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Universities need their A-game on student accommodation
Martin Bates
9th March 2018

This year will mark a decade since the introduction of tuition fees in higher education, a move that has been completely transformational for the sector.

In one swift move, studying for a degree became an overt business transaction with a tacit understanding that students had now become customers.

It has had a profound effect on the psyche of both the student and the university in terms of the expectations of former and the aspirations of the latter.

Competition between universities is no longer solely about academic credentials but many more factors, notably the quality of life for the students who will be investing tens of thousands of pounds for this next stage in their educational journey.

A recognition that students who are now paying handsomely for the privilege of a higher education may demand somewhere more salubrious to rest their heads has driven a revolution in the provision of student accommodation, both in terms of scale and offer.

So much so that student accommodation has been one of the hottest property asset classes of the past decade with more than £10bn invested in the UK in the last three years alone, peaking in 2015 at £5.1bn.

Up and down the country, tens of thousands of student beds have been created to meet the growing demand, developed by universities themselves, private developers and student accommodation specialists.

The number of students in purpose built student accommodation (PBSA) has more than doubled in the past decade and while there remain challenges ahead in the sector – from over-supply in some locations to increasing development costs – it remains a sector on an upward curve.

The challenge for universities and developers going forward is to ensure that new student developments are not only financially viable but continue to meet the evolving needs and expectations of their customers.

What is clear is that the classic interpretation of the traditional student digs – as occupied by the Young Ones in the classic TV comedy – has now been consigned to the history books.

Today’s student body is not only more discerning but much more diverse, with international and post graduates making up around a fifth of all higher education students, and each group brings a different set of demands in terms of their accommodation needs.

However, while each of these three customer groups may have differing requirements around basic fundamentals such as cost, size and privacy, at the heart of the student accommodation equation is something much more difficult to define – the student experience.

Whether it is city centre or campus living, cluster units with shared kitchens and social spaces or individual studio spaces, it is the experiential aspect that will drive the future PBSA sector – and this will differ from location to location.

“Whether it is city centre or campus living, cluster units with shared kitchens and social spaces or individual studio spaces, it is the experiential aspect that will drive the future PBSA sector”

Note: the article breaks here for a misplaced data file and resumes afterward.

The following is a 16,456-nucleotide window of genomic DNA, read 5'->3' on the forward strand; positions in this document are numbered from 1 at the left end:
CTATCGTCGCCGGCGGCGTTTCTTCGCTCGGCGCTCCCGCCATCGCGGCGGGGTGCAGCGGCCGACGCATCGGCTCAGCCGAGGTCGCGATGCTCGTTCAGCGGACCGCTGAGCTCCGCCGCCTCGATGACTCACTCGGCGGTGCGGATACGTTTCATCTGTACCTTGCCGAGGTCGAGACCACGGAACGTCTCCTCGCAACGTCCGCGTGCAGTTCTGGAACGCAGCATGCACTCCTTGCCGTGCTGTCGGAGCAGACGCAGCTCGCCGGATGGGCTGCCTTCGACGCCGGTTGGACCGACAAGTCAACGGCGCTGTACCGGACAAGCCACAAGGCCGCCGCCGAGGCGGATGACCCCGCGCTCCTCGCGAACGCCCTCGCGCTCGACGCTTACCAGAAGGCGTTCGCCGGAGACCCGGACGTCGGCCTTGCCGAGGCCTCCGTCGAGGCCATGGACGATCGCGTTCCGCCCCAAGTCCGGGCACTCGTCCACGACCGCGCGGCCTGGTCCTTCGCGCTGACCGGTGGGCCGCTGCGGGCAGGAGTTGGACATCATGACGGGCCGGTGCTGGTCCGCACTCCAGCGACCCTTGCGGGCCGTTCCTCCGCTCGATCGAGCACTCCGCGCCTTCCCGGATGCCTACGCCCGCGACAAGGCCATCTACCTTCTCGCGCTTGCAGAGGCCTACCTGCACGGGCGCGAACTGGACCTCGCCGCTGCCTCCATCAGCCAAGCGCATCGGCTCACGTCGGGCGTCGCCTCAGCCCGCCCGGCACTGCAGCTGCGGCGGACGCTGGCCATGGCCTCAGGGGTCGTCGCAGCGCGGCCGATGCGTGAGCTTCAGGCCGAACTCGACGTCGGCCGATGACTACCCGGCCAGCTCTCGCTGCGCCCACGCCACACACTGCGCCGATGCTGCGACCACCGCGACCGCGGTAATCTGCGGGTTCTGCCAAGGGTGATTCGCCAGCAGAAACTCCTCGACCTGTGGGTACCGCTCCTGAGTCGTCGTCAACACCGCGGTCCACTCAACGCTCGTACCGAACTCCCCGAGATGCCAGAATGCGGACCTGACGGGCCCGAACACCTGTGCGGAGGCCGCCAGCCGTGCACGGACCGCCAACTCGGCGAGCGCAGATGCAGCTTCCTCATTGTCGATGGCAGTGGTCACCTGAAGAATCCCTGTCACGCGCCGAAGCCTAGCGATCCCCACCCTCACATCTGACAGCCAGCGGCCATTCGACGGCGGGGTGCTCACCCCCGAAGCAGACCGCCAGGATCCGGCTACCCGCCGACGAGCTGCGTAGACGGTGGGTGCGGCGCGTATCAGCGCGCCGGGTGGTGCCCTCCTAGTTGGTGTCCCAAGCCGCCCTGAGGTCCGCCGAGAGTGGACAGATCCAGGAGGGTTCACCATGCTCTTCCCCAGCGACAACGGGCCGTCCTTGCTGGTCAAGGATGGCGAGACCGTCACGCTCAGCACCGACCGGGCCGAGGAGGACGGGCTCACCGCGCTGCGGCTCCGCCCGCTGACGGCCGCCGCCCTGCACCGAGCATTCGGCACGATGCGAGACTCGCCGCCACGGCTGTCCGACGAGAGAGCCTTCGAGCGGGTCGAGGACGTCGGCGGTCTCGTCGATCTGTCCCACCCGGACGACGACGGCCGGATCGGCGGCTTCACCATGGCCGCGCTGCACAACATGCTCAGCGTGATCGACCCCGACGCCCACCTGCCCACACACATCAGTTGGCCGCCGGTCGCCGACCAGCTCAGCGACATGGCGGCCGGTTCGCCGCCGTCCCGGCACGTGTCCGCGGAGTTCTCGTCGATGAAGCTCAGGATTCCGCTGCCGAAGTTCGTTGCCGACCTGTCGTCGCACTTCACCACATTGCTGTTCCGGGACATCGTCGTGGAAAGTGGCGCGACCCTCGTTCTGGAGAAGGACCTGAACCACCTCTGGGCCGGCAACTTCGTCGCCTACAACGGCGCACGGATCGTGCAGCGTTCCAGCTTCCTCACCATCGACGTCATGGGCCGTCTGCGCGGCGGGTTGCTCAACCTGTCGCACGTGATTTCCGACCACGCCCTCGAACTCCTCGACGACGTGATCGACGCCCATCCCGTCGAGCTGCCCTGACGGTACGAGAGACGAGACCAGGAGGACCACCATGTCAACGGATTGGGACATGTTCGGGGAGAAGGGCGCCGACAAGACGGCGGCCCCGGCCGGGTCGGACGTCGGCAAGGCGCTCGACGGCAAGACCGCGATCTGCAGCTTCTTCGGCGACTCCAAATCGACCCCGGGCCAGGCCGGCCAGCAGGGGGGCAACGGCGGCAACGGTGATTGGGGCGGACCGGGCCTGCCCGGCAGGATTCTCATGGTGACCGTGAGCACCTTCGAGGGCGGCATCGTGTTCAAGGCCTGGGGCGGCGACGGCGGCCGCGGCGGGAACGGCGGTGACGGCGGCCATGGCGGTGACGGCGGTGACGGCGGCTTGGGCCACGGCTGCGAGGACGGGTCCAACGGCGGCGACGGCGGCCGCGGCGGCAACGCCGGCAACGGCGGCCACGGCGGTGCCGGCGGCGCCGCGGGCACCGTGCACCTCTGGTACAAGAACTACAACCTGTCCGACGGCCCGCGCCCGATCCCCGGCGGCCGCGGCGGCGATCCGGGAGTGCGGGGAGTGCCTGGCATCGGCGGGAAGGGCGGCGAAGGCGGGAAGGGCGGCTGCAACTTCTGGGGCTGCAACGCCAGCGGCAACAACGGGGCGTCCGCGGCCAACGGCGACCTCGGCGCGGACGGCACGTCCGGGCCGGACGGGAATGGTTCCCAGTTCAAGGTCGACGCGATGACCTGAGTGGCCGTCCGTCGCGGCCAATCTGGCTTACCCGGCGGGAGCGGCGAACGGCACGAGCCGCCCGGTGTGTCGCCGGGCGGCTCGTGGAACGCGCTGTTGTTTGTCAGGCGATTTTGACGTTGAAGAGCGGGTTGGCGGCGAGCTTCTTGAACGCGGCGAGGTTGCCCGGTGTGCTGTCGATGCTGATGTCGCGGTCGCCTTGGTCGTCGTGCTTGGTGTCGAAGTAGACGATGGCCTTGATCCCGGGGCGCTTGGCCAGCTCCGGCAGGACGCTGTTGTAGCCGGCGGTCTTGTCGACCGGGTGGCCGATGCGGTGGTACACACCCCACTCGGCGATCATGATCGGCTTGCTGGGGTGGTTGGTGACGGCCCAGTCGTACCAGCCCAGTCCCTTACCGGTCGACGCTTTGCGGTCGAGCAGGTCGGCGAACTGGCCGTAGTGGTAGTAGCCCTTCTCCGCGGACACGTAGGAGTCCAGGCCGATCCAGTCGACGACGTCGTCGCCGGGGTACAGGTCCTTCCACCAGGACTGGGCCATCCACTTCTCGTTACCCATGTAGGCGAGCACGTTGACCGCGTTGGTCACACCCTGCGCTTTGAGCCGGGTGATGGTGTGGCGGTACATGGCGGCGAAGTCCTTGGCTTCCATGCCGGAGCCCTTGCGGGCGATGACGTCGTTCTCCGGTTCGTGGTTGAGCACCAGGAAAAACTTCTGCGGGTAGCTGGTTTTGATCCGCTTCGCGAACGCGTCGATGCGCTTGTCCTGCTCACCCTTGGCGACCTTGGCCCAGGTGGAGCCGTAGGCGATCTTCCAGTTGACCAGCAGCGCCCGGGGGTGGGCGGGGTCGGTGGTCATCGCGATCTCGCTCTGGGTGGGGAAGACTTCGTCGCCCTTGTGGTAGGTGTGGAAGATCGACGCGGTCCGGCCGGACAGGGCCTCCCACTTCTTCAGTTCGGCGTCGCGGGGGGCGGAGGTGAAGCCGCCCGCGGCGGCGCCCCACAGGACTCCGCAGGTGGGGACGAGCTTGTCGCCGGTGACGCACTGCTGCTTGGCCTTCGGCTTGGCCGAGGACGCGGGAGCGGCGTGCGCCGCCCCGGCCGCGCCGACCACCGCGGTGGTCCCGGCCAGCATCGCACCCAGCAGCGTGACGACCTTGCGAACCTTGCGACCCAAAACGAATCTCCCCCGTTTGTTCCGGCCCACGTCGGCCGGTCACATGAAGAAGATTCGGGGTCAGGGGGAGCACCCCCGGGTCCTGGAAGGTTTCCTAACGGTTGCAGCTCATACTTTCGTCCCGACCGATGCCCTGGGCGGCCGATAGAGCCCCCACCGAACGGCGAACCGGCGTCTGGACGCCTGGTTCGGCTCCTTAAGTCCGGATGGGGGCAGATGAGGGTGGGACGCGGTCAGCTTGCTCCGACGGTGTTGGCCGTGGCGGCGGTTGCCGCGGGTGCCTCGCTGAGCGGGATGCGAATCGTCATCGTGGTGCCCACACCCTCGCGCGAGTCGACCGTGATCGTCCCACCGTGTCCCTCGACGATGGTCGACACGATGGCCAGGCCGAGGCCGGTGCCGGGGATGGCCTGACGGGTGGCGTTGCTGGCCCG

Martin Bates, Director, Broadway Malyan

Designers must understand the experiential offer that exists between where the student sleeps and when they arrive at their faculty building and tailor the PBSA accordingly - high quality co-living facilities will be an important aspect of out of town campus developments but perhaps less so in vibrant city centres.

The student rooms themselves and how they are constructed will also continue to evolve as technology advances. Just two decades ago a student might need space for a TV, a computer, printer, games console, hi fi and even some books – today they just need a laptop.

Designers are not just looking at the needs of today but predicting the needs of the future, where science fiction as depicted in novels such as Ready Player One where people are living their lives through virtual reality headsets, increasingly becomes science fact.

We are now at a stage where the designer is increasingly focused on a creating a room that meets the anthropometrics of the student, subject to the experiential customer values relative to location and university typology.

In short, student rooms are getting smaller and so communal, social and study spaces are getting bigger. The designer is focusing on the creative use of storage and seating, a variety of sleeping rooms, better kitchen and dining facilities with a view to ensuring that the end product meets the needs of the ‘health generation’.

The PBSA sector remains one of significant opportunity, but it is not without its challenges for developers with rising construction costs, competing land uses and planning policies all putting a strain on the viability of PBSA in core locations so innovation in design and construction techniques are all crucial for the future growth in the sector.

Off site or modular construction is becoming increasingly popular across the education sector, offering a more efficient construction process when done well, although increasing demand in other sectors such as hospitality and built to rent is already starting to see capacity issues which in turn will have an impact on the cost and time benefits.

Designers are now looking at the next generation of student accommodation where the boundaries are increasingly blurred between living and learning, future proofed to meet the inevitable changes in technology, innovatively considered to support efficient construction and necessary volumes and most importantly, sufficiently well-designed and equipped to pass the customer value test.

*Martin will be discussing the future of student accommodation at a joint event with Addleshaw Goddard and Cushman & Wakefield at MIPIM 2018.

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